Search

You searched for: Publishing Institution German Development Institute (DIE) Remove constraint Publishing Institution: German Development Institute (DIE) Publication Year within 10 Years Remove constraint Publication Year: within 10 Years Publication Year within 5 Years Remove constraint Publication Year: within 5 Years Publication Year within 3 Years Remove constraint Publication Year: within 3 Years Topic Inequality Remove constraint Topic: Inequality
Number of results to display per page

Search Results

  • Author: Mario Negre
  • Publication Date: 01-2021
  • Content Type: Working Paper
  • Institution: German Development Institute (DIE)
  • Abstract: With inequality reduction now being officially and broadly recognised as a key development objective with its own Sustainable Development Goal (SDG 10), there is a need for simple, economical and quick methodologies with which to focus on this area and assess progress. This paper presents such a methodology, which allows a rough assessment of the potential impacts of development cooperation on income, consumption and wealth inequality. This is important, as a rigorous causal analysis of the contribution development cooperation makes to reducing a partner country’s inequality is complex and costly. First, the relative contribution of targeted development cooperation programmes and projects to the economies of partner countries tends to be small (though admittedly not in all cases). Second, a myriad of factors contribute to changes in inequality in any given country, and assessing the impact of all of them is a complex, imprecise, time-consuming and resource-intensive exercise.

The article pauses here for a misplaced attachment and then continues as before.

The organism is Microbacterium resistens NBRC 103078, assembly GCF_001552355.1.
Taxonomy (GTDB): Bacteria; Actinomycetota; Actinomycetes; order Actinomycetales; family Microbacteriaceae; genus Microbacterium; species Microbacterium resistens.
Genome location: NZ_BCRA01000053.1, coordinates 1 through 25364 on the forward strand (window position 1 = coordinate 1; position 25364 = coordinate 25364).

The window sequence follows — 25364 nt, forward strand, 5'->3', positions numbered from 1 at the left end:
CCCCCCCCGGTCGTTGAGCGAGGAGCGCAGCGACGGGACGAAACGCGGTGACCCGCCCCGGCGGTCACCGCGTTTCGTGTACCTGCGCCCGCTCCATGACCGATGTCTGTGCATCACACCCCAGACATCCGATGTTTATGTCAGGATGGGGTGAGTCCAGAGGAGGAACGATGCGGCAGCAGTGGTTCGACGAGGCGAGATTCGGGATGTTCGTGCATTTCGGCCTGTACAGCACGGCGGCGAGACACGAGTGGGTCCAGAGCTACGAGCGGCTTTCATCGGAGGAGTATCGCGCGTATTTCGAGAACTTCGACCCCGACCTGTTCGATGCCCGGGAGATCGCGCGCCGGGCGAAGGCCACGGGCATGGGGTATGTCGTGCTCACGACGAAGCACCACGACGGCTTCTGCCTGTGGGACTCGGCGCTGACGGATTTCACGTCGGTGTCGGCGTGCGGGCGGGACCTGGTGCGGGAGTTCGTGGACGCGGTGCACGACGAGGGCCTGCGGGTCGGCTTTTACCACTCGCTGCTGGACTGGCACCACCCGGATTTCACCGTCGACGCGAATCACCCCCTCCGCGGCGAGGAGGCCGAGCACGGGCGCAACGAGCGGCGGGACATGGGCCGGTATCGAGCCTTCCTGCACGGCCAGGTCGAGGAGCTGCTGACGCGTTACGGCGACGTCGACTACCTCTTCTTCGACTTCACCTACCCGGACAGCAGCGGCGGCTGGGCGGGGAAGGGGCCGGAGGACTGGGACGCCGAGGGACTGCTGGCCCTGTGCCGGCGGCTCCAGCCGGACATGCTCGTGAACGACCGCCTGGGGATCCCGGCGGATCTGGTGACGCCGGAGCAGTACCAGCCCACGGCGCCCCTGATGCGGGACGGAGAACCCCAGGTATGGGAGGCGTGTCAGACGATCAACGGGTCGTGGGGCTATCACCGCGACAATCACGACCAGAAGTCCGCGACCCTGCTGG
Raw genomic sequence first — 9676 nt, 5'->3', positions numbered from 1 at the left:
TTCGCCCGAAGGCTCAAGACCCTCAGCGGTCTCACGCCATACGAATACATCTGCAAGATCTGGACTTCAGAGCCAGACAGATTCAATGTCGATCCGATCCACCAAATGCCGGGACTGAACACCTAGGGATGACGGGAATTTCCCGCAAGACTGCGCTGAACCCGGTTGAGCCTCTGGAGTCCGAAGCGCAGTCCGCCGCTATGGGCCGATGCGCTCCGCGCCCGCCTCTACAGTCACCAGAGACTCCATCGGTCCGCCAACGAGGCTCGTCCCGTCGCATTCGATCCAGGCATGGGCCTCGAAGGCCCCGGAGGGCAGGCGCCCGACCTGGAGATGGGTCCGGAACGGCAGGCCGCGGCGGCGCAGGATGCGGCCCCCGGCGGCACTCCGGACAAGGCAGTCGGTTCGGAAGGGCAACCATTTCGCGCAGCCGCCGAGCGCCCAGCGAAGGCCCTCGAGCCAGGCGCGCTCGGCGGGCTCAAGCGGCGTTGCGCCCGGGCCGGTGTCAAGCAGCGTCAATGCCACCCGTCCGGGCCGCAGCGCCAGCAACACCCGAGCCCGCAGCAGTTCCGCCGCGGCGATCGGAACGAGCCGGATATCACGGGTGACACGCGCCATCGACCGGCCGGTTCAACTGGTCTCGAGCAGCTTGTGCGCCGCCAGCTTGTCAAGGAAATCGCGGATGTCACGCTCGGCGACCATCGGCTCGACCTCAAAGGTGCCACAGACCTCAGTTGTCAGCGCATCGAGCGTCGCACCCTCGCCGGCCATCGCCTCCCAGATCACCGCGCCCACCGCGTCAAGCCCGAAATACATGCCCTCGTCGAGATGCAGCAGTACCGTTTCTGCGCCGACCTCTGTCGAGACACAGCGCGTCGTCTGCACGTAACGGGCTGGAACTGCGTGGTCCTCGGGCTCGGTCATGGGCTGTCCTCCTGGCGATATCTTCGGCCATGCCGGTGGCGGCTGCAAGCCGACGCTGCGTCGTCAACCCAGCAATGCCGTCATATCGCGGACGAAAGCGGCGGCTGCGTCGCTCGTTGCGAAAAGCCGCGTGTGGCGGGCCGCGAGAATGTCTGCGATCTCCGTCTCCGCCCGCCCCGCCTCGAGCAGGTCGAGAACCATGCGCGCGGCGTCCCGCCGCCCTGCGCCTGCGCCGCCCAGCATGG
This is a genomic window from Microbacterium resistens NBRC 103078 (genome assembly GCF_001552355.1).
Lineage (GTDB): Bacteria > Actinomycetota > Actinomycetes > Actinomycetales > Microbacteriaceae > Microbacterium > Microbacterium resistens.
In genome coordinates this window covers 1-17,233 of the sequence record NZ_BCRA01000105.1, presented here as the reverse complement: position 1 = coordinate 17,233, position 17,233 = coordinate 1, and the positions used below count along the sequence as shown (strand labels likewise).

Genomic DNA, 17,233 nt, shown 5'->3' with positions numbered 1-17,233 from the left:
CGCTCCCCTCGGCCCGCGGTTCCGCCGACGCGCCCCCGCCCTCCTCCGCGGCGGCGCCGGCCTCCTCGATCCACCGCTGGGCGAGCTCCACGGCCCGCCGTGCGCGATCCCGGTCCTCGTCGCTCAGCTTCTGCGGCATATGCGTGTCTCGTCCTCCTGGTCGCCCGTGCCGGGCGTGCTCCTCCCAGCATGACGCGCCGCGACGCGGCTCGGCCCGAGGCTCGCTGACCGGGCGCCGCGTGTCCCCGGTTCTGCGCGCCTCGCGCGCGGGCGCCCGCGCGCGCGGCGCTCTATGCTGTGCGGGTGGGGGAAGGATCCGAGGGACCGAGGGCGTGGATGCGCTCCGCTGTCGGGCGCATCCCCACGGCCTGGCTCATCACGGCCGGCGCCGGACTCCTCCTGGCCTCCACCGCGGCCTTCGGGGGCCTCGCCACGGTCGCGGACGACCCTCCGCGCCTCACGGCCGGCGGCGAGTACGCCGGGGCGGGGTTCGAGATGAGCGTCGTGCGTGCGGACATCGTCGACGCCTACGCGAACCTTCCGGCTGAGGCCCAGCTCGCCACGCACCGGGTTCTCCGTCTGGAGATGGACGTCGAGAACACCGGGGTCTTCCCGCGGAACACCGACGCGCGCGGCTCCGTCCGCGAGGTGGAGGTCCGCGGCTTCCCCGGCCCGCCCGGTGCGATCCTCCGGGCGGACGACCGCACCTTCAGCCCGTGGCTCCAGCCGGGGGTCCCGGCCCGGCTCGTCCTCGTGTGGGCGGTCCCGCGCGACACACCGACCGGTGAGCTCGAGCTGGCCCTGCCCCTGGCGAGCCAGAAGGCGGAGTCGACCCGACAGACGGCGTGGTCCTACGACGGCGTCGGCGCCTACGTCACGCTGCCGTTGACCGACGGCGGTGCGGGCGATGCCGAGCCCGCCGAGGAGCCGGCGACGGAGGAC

• Topic: Development, International Cooperation, Inequality, Sustainable Development Goals
  • Political Geography: Global Focus
  • Author: Axel Berger, Sören Hilbrich, Gabriele Köhler
  • Publication Date: 01-2020
  • Content Type: Special Report
  • Institution: German Development Institute (DIE)